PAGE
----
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Healthcare professionals advocate more investment in surgical systems in Nigeria

surgical systems

By Doosuur Iwambe, Abuja

Medical professionals from different zones in Nigeria have called upon the Federal Government to invest more in innovative ways of strengthening surgical systems in the country.

Speaking during the conclusion of the National Cleft Stakeholders Forum in Nigeria, Smile Train Vice-President and Regional Director for Africa Mrs. Nkeiruka Obi expressed gratitude to the various zones for bringing to the fore the needs of patients with cleft, leveraging the cleft e-registry to help identify the cases across the country.

She called for more collaboration in ensuring prioritization of patients with cleft in receiving safe, timely and quality treatment.

“Neglected surgical conditions continue to be a burden among many of our underserved communities including access to safe and affordable care.

“In efforts to change the narrative on getting data on patients with cleft, the revolutionary cleft e-registry platform has enabled researchers and policy makers with empirical evidence on cleft in Nigeria.

“As Smile Train endeavors to provide sustainable cleft care, we call for investment and collaboration from the community leaders to the government in ensuring that we provide safe, quality and timely treatment, with priority on children’s surgery,” noted Mrs. Obi Co-Chair of the National Surgical Anaesthesia and Nursing Plan (NSOANP).

Also, Prof. Emmanuel Ameh who shared a report on the implementation of Nigeria’s NSOAP noted that the Plan represented a stepwise and organized platform for the strengthening and scaling-up of surgical care in low- and middle-income countries, but whose successful implementation had been hampered by funding.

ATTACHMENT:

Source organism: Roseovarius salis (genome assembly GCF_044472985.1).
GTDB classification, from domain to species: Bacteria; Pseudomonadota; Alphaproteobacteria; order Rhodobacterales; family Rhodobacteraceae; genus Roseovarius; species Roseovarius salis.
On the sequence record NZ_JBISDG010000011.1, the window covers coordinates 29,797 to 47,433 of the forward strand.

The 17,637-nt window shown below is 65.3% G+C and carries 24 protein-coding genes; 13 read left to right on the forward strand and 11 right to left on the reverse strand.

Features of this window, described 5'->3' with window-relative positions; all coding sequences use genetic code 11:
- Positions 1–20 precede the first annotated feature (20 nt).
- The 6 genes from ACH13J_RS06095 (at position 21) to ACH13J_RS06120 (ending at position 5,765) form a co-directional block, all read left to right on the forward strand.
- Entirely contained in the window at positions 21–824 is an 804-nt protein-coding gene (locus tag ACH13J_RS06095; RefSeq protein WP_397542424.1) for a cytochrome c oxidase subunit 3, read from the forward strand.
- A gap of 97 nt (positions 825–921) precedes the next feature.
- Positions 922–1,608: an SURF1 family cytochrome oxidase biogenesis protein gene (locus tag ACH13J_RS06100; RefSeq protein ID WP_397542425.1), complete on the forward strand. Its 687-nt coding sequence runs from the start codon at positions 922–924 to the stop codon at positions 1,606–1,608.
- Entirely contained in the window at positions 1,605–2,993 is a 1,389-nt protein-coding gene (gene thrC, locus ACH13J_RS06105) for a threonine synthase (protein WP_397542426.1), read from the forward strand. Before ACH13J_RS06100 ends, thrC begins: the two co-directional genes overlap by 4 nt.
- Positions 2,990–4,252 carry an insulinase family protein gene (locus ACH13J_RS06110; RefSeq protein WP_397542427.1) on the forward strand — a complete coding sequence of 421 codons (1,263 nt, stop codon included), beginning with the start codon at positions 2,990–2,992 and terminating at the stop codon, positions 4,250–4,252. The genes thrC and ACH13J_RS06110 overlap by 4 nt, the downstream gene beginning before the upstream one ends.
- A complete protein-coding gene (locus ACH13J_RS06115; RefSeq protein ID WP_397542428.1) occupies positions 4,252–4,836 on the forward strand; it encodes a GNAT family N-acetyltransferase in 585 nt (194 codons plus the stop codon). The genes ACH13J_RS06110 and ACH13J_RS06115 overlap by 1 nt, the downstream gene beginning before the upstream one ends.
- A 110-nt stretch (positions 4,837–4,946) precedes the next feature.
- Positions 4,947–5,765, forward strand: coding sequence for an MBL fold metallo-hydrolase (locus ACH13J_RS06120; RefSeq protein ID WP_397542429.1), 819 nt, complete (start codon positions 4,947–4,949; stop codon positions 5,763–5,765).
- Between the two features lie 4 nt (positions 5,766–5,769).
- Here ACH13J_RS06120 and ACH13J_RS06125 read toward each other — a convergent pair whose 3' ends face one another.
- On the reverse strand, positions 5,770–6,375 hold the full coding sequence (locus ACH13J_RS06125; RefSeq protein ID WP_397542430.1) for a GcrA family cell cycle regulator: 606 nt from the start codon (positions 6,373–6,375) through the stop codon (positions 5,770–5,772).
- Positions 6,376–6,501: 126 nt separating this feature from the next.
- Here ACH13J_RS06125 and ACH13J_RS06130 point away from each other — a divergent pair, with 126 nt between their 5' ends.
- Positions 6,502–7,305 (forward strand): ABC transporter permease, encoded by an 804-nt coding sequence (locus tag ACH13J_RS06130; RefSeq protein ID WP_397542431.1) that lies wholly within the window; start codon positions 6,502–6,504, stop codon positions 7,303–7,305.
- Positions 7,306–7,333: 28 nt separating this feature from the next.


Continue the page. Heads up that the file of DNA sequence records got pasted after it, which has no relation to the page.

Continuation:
“Funding remains the most important threat to implementation. We need to constantly innovate relevant, sustainable funding mechanisms both locally and working with development partners like Smile Train to successfully implement the plan and make it more sustainable.

“If we are to achieve Universal Health Coverage, we need to prioritize children’s surgery and nursing within Nigeria’s plan as we strengthen our health systems and achieve some of the Sustainable Development Goals” Prof. Ameh said.

During the event, journalists who have supported in awareness creation of cleft in the country were feted at the inaugural Cleft Awareness Media Awards.

The competition which had run from June 2021 till November 31st saw Freelancer Arinze Gideon clinch 1st position, walking away with $1000 in prize money, followed closely by Sunday Ehigiator and Andrea Onuoha at second and third position receiving $600 and $400 respectively.

Cleft is a congenital birth defect which affects the child’s ability to breath, eat, speak and ultimately thrive. Because of the unfounded myths and misconceptions, children are isolated, stigmatized and abandoned or even killed.

Smile Train’s scalable and sustainable model of investing in training and resources to treat cleft has a proven positive impact on the quality of care provided at local communities.

The Memorandum of Understanding which was signed in December 2020 followed progressive engagement in which Smile Train participated at the NSOANP Stakeholders Implementation meeting in Abuja in February 2020.

To address the need of having quality pediatric surgical care in the country, Smile Train in partnership with Scottish Charity Kids Operating Room launched colourful and well-equipped pediatric theatres at Armed Forces Specialist Hospital, Kano, Lagos University Teaching Hospital and National Orthopaedic Hospital Enugu.

Smile Train has been actively supporting programs in Africa since 2002.

In that time, the organization has developed local partnerships with more than 245 partner hospitals and 255+ medical partners in 40 countries throughout Africa to provide free cleft treatment.

To date, Smile Train’s local medical partners have provided more than 120,000 life-changing cleft surgeries across Africa, with 27,000 cleft patients in Nigeria since 2007.

About the author

Augustine Aminu

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